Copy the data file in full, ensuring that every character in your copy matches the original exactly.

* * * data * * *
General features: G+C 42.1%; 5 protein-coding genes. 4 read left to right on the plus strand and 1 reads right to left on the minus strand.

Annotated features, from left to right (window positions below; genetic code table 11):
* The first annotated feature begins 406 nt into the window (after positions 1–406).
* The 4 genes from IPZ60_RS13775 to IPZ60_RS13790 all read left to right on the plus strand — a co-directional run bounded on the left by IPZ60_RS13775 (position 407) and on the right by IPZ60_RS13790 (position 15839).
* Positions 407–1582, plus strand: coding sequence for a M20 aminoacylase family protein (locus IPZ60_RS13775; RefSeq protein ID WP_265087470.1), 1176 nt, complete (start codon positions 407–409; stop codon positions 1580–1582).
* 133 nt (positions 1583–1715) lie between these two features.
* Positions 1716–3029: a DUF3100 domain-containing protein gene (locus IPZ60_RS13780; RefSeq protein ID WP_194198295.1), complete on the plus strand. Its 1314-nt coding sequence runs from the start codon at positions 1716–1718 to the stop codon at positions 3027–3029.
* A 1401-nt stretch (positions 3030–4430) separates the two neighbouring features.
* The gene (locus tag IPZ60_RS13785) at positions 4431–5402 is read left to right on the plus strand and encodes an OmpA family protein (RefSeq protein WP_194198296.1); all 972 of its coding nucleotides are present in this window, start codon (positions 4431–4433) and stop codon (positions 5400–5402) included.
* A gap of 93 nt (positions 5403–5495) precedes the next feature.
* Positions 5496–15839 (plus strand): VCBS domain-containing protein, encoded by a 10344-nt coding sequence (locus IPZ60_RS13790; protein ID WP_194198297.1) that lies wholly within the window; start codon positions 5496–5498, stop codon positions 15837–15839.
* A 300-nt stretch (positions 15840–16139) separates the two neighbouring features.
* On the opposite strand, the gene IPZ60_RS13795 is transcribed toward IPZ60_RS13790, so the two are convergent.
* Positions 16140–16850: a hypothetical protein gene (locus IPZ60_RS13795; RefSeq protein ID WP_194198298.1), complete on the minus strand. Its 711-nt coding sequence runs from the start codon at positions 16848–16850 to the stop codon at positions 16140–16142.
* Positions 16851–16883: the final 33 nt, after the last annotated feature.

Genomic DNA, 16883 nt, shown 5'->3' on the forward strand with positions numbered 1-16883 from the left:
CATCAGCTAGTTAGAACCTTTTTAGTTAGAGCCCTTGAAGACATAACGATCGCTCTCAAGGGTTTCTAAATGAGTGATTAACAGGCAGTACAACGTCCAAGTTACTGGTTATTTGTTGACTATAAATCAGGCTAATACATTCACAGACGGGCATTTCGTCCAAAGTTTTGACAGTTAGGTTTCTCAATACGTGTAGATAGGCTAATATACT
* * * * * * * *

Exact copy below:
General features: G+C 42.1%; 5 protein-coding genes. 4 read left to right on the plus strand and 1 reads right to left on the minus strand.

Annotated features, from left to right (window positions below; genetic code table 11):
* The first annotated feature begins 406 nt into the window (after positions 1–406).
* The 4 genes from IPZ60_RS13775 to IPZ60_RS13790 all read left to right on the plus strand — a co-directional run bounded on the left by IPZ60_RS13775 (position 407) and on the right by IPZ60_RS13790 (position 15839).
* Positions 407–1582, plus strand: coding sequence for a M20 aminoacylase family protein (locus IPZ60_RS13775; RefSeq protein ID WP_265087470.1), 1176 nt, complete (start codon positions 407–409; stop codon positions 1580–1582).
* 133 nt (positions 1583–1715) lie between these two features.
* Positions 1716–3029: a DUF3100 domain-containing protein gene (locus IPZ60_RS13780; RefSeq protein ID WP_194198295.1), complete on the plus strand. Its 1314-nt coding sequence runs from the start codon at positions 1716–1718 to the stop codon at positions 3027–3029.
* A 1401-nt stretch (positions 3030–4430) separates the two neighbouring features.
* The gene (locus tag IPZ60_RS13785) at positions 4431–5402 is read left to right on the plus strand and encodes an OmpA family protein (RefSeq protein WP_194198296.1); all 972 of its coding nucleotides are present in this window, start codon (positions 4431–4433) and stop codon (positions 5400–5402) included.
* A gap of 93 nt (positions 5403–5495) precedes the next feature.
* Positions 5496–15839 (plus strand): VCBS domain-containing protein, encoded by a 10344-nt coding sequence (locus IPZ60_RS13790; protein ID WP_194198297.1) that lies wholly within the window; start codon positions 5496–5498, stop codon positions 15837–15839.
* A 300-nt stretch (positions 15840–16139) separates the two neighbouring features.
* On the opposite strand, the gene IPZ60_RS13795 is transcribed toward IPZ60_RS13790, so the two are convergent.
* Positions 16140–16850: a hypothetical protein gene (locus IPZ60_RS13795; RefSeq protein ID WP_194198298.1), complete on the minus strand. Its 711-nt coding sequence runs from the start codon at positions 16848–16850 to the stop codon at positions 16140–16142.
* Positions 16851–16883: the final 33 nt, after the last annotated feature.

Genomic DNA, 16883 nt, shown 5'->3' on the forward strand with positions numbered 1-16883 from the left:
CATCAGCTAGTTAGAACCTTTTTAGTTAGAGCCCTTGAAGACATAACGATCGCTCTCAAGGGTTTCTAAATGAGTGATTAACAGGCAGTACAACGTCCAAGTTACTGGTTATTTGTTGACTATAAATCAGGCTAATACATTCACAGACGGGCATTTCGTCCAAAGTTTTGACAGTTAGGTTTCTCAATACGTGTAGATAGGCTAATATACT